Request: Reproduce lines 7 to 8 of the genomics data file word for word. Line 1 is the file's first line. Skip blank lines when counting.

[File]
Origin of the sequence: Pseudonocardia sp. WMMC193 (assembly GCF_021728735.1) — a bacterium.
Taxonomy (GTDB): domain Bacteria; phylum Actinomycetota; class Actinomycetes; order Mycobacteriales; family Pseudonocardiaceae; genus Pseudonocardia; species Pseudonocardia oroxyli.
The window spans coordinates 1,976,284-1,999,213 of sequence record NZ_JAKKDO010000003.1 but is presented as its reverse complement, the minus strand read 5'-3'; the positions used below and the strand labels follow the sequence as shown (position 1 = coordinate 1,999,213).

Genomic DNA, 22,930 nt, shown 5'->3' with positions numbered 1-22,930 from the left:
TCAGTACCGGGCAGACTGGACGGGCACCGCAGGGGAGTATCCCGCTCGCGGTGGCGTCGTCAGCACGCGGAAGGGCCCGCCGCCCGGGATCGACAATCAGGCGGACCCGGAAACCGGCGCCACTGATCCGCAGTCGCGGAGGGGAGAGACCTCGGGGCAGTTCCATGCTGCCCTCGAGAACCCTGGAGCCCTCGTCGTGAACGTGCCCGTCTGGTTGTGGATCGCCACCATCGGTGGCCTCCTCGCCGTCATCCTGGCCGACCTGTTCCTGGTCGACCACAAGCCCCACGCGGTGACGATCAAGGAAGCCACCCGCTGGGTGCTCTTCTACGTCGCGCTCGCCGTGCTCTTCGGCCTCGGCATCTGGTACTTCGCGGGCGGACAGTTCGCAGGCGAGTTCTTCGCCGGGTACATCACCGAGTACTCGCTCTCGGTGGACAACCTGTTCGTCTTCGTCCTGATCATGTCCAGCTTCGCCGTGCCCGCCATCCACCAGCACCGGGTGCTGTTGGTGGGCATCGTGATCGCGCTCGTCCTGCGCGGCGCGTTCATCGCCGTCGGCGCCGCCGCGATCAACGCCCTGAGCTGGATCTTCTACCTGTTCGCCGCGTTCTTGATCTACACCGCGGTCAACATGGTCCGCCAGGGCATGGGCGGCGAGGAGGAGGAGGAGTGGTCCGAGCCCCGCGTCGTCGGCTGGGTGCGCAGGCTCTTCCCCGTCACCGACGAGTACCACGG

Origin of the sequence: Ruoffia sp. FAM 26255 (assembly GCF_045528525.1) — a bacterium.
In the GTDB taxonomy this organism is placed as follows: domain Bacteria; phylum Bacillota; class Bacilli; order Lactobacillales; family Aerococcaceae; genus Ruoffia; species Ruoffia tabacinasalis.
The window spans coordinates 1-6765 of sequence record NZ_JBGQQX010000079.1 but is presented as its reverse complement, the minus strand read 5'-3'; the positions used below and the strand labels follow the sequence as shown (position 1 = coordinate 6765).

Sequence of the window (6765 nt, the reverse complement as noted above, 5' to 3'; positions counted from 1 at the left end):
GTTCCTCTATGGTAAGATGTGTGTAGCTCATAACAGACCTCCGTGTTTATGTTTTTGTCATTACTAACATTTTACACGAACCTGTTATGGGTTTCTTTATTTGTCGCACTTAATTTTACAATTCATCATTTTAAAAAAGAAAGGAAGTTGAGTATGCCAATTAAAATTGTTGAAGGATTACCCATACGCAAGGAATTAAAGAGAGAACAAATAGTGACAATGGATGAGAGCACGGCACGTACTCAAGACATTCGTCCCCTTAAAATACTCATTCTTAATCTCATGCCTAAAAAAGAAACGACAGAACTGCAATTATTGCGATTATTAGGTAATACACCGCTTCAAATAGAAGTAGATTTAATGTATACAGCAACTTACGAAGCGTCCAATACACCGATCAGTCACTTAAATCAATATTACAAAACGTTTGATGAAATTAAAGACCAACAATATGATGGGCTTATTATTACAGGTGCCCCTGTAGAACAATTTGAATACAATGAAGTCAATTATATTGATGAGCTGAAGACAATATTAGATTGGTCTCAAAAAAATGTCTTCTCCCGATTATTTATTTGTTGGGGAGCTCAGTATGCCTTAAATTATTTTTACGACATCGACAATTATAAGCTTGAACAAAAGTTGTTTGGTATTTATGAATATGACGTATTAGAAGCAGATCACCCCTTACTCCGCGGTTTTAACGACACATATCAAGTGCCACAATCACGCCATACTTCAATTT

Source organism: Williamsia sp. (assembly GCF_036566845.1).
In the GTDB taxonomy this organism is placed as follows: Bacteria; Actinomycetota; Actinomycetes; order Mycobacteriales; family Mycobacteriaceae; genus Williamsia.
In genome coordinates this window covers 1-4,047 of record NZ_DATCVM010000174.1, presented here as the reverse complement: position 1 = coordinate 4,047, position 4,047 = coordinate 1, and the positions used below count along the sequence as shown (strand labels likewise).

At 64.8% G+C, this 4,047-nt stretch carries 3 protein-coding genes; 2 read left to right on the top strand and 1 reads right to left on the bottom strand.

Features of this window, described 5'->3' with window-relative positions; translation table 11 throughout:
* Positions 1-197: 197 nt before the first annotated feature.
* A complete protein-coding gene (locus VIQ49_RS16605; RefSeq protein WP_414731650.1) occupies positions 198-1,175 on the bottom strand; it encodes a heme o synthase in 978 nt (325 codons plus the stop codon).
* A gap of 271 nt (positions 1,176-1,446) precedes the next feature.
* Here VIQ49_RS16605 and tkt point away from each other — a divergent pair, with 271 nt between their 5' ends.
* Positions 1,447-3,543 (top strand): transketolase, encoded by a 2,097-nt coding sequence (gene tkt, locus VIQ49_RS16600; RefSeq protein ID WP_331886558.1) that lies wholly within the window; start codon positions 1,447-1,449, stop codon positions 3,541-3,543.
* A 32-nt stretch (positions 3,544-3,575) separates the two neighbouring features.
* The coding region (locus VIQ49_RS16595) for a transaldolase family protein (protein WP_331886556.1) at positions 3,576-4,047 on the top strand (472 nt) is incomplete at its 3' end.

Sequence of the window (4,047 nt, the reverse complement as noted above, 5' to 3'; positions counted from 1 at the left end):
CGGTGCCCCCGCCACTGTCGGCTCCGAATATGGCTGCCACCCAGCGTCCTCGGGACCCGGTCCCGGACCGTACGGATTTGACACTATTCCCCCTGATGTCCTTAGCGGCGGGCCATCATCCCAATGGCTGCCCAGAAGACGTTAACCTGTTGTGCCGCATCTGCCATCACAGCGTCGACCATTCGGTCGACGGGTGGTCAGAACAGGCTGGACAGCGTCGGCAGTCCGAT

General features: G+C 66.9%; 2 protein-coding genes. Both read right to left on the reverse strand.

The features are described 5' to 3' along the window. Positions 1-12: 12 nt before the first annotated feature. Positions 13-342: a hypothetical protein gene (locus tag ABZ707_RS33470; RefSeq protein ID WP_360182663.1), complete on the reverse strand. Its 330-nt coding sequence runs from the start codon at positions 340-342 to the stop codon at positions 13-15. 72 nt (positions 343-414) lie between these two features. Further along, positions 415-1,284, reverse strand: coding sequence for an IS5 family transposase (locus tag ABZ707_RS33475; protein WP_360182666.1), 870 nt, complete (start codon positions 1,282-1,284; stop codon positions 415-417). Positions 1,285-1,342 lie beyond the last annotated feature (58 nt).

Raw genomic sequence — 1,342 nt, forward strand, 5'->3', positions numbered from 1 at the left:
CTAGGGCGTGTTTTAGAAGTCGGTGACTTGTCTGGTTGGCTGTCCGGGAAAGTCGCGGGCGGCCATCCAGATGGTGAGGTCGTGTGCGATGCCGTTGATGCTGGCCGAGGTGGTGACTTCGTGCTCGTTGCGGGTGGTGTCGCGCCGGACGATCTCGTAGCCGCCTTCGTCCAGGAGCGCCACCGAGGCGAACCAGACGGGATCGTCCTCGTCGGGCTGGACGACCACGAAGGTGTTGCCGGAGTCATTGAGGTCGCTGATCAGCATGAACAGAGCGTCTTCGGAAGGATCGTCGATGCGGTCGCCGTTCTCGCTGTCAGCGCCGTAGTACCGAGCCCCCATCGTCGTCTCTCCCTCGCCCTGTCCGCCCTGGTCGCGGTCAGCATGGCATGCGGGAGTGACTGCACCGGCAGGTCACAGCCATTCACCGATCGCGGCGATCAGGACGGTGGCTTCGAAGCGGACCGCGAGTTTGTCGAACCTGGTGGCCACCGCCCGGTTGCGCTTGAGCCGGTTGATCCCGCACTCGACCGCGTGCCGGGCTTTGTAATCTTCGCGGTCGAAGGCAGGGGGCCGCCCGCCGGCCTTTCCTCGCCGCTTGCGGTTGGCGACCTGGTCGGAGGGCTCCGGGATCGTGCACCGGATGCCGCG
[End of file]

In the GTDB taxonomy this organism is placed as follows: domain Bacteria; phylum Bacillota; class Bacilli; order Lactobacillales; family Aerococcaceae; genus Ruoffia; species Ruoffia tabacinasalis.
The window spans coordinates 1-6765 of sequence record NZ_JBGQQX010000079.1 but is presented as its reverse complement, the minus strand read 5'-3'; the positions used below and the strand labels follow the sequence as shown (position 1 = coordinate 6765).